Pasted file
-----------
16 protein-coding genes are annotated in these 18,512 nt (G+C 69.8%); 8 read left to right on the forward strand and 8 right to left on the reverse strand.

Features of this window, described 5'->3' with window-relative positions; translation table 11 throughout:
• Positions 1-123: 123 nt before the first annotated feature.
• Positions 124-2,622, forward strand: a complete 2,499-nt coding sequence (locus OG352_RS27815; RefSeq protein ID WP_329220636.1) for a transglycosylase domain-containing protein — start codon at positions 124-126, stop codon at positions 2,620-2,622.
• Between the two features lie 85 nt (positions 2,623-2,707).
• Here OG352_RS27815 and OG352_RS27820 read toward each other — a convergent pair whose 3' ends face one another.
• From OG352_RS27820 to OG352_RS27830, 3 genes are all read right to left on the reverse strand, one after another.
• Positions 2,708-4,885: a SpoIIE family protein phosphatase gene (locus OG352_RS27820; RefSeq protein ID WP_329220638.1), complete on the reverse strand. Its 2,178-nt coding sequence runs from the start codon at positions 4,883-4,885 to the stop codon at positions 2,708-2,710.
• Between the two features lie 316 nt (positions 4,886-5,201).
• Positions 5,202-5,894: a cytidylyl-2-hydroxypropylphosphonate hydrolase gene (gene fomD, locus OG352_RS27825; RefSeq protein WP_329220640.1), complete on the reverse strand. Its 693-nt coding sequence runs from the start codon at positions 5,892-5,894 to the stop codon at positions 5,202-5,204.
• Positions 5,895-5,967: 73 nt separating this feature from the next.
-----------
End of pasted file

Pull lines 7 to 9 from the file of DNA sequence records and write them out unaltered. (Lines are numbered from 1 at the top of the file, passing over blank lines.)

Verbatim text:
• From OG352_RS27820 to OG352_RS27830, 3 genes are all read right to left on the reverse strand, one after another.
• Positions 2,708-4,885: a SpoIIE family protein phosphatase gene (locus OG352_RS27820; RefSeq protein ID WP_329220638.1), complete on the reverse strand. Its 2,178-nt coding sequence runs from the start codon at positions 4,883-4,885 to the stop codon at positions 2,708-2,710.
• Between the two features lie 316 nt (positions 4,886-5,201).